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If my children don't go on the school residential trip, would we regret it?

(31 Posts)
hattyyellow Tue 17-Dec-13 12:00:57

School residential trip to a major city for 4 days. For the price we could go on a family holiday..DH convinced they would get more out of it going on holiday with us. I'm worried that kids would feel left out, get left out - they're quiet kids anyway and are on the fringes of the group. But their primary school splits the year after into 4 different secondary schools anyway - so even though the teacher is saying she thinks it would affect them in the bonding of the class having been on the trip without them, i can't help thinking that they would probably not see most of their class for that much longer after they came back!

Need to decide today! Any experiences/thoughts much welcomed. We have been to the city and visited half the places, could do most of them again - a few special experiences i.e. tickets to a musical would be a lot more as a family - but we could do all the cultural stuff and stay locally with friends for free..

PointyChristmasFairyWand Tue 17-Dec-13 12:15:54

I think the financial arguments have to weigh heavily - and it sounds like it would be very expensive if you could have a family holiday for the same money.

Having said that, do you know what the ones who aren't going will be doing? That would be a strong deciding factor for me if you could otherwise afford it. When DD2 went on a school trip to France, the ones who were left behind had fun activities every single day as well - not normal school work. If not going meant your DCs were languishing in class doing work whilst everyone else was off having fun, I think that would have an effect on them.

hattyyellow Tue 17-Dec-13 12:20:39

Thanks so much for your thoughts. The ones who stayed behind last year went into the class below and had normal lessons with them, including a school trip locally where they got some nice treats but at a fraction of the price. Trip is £300 per child..

PointyChristmasFairyWand Tue 17-Dec-13 12:25:35

That's a lot of money, but the school's provision for those who aren't going sounds really poor, it will make them feel left out. I wish schools would get this right.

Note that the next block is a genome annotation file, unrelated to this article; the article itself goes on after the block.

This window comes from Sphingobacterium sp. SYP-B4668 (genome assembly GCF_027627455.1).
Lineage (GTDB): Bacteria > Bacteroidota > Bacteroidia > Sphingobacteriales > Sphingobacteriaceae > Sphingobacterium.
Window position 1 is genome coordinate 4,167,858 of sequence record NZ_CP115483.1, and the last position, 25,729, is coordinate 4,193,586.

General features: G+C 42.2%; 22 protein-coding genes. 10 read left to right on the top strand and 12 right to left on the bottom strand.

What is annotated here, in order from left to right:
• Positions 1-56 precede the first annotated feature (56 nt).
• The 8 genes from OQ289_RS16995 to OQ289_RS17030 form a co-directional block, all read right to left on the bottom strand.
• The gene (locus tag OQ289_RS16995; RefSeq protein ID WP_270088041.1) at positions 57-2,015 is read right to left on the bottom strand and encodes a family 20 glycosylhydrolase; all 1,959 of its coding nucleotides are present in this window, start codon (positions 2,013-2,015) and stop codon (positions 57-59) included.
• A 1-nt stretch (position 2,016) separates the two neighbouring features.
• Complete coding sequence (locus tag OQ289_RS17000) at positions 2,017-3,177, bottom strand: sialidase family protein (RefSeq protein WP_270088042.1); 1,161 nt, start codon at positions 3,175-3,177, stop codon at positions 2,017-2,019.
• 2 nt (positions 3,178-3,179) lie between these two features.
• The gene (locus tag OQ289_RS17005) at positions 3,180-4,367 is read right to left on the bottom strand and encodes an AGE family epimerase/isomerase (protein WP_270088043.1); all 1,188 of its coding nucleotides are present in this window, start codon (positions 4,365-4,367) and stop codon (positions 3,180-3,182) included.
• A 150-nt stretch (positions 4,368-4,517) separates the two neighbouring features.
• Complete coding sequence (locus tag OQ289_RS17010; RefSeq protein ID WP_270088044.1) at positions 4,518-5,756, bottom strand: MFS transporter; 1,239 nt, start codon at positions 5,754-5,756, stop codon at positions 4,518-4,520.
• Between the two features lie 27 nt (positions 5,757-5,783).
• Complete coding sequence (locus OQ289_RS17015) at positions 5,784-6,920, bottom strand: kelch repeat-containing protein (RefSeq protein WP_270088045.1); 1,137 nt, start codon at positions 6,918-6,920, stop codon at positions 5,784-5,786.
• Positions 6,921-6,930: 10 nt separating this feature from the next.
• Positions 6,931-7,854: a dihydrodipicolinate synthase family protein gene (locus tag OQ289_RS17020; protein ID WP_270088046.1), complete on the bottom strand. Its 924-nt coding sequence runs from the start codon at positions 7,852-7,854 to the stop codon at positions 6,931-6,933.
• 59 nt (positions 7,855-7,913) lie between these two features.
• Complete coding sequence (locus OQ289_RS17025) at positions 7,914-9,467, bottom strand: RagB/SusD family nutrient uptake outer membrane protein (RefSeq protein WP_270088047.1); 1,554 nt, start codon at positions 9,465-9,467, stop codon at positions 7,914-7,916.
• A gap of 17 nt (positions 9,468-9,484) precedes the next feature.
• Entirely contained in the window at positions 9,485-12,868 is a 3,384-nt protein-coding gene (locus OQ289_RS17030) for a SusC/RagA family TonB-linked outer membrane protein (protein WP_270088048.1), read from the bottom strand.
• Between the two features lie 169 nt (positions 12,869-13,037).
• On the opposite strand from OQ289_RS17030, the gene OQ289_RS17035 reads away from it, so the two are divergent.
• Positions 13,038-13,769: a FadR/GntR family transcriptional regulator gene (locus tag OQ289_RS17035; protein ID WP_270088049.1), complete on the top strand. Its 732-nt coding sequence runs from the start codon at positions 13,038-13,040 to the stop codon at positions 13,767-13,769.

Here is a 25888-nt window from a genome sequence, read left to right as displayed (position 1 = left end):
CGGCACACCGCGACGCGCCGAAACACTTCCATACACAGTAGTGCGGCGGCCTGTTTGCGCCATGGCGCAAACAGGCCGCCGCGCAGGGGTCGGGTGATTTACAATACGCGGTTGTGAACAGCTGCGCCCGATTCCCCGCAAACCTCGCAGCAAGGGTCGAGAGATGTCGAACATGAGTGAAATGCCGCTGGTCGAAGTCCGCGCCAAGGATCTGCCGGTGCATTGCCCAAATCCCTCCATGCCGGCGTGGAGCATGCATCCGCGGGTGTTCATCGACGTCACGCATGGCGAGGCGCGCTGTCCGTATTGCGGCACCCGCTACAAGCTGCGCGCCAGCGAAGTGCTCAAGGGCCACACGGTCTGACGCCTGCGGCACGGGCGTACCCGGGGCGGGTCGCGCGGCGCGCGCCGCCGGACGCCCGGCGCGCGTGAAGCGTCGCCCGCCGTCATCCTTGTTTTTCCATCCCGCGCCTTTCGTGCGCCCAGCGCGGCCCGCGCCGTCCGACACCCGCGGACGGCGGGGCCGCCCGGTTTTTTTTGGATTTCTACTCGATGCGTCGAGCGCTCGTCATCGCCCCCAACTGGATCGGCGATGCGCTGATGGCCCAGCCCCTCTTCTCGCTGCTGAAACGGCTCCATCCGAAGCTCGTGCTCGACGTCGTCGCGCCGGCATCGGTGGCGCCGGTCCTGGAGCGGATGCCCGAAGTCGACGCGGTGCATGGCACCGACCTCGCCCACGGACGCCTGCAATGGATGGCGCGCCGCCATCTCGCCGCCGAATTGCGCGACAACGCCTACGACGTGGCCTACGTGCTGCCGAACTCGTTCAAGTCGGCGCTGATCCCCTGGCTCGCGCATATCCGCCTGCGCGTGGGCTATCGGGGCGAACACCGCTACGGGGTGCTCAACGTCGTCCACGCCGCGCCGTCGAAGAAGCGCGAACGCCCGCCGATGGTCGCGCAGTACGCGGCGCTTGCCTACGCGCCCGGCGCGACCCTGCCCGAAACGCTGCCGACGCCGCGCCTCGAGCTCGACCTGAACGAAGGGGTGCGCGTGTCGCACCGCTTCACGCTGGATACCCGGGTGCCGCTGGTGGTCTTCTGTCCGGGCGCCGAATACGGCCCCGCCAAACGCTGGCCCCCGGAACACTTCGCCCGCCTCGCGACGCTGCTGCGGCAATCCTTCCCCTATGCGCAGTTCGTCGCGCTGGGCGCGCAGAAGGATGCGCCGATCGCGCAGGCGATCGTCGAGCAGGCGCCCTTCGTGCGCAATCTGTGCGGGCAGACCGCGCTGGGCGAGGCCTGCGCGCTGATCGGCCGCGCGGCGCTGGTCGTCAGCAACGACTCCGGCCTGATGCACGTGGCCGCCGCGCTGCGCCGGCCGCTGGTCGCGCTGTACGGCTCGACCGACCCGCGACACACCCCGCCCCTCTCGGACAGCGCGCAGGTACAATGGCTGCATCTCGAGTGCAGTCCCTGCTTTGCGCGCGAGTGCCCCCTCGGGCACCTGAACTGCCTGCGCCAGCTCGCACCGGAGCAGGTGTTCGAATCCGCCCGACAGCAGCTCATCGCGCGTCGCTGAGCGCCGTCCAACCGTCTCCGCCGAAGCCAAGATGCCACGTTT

Based on that I would say let them go if you can possibly afford it. It isn't just seeing the sights, it's also being away from your parents, sleeping in dorm/hotel accommodation with your friends, adventure and independence. We've always been lucky enough that we could comfortably afford school trips, also because mine are 2 years apart so it's rarely been more than one trip per year. They have always had an amazing time and come back with their independence and confidence boosted, and that is valuable.

ProfYaffle Tue 17-Dec-13 12:27:18

My dd went on a residential trip last year (yr 4) and I was a bit hmm about the cost and whether it was really necessary etc. However I'm really very glad she went in the end. She had an amazing time and the teachers were canny in how they divided the girls up and dd made new friendships which have been invaluable this year. I would've felt she'd missed out if she hadn't gone.

fedup21 Tue 17-Dec-13 12:39:05

Ours was nearly £400 last year. DS loved it and had a fantastic time. About 25 out of the 90 didn't go and did fab things locally -day trips etc

What does your DC think?

hattyyellow Tue 17-Dec-13 12:42:10

Thanks so much all, lots to think about. They don't know what to think! They are nervous about going away from home, but i'm sure would benefit. However, it's still a lot of money that would be a stretch for us! I can't help thinking that in my school days, we didn't do residential trips until secondary school - do primary school kids really need to go away from home on trips at that price? Could they not go away for one night? We'd think very carefully before spending £600 on anything to be honest..

happyoverhere Tue 17-Dec-13 12:43:08

Not sure what sort of school your DC are at, but is it feasible to say to the school "we would really like them to go but we cant quite afford it". Do they have hardship fund/access to other funds to top up your contribution?

hattyyellow Tue 17-Dec-13 12:58:38

£600 is at the hardship fund rate - Would be £800 otherwise for two of them!

PastSellByDate Tue 17-Dec-13 13:34:08


I think you have to ask yourself is the trip phenomenal - a once in a lifetime thing - or something that you or your DCs might do anyway in future.

So for example, if it's a trip to Paris - but you're likely to do that with them at some point in the future - maybe £600 right now is worth a miss.

We had two big trips this year for my DD1 in Y6. A ski trip in Europe and a PGL in Wiltshire. Each year we chose 1 trip. This year we've chosen the ski trip. DD1 does want to go to the PGL, but understands that Wiltshire isn't that far away. Climbing walls, rope swings, etc... are great fun but she has done them previously - and that a week learning how to ski and going abroad with some great friends is pretty exceptional.

I can't say she's totally content to not do both - but she does accept it.

Sometimes learning that your parents aren't made of money - have to make difficult decisions because they can't afford everything - have to save for things that a boring (a new fridge, car, etc...) is also important.


eromdap Tue 17-Dec-13 14:00:13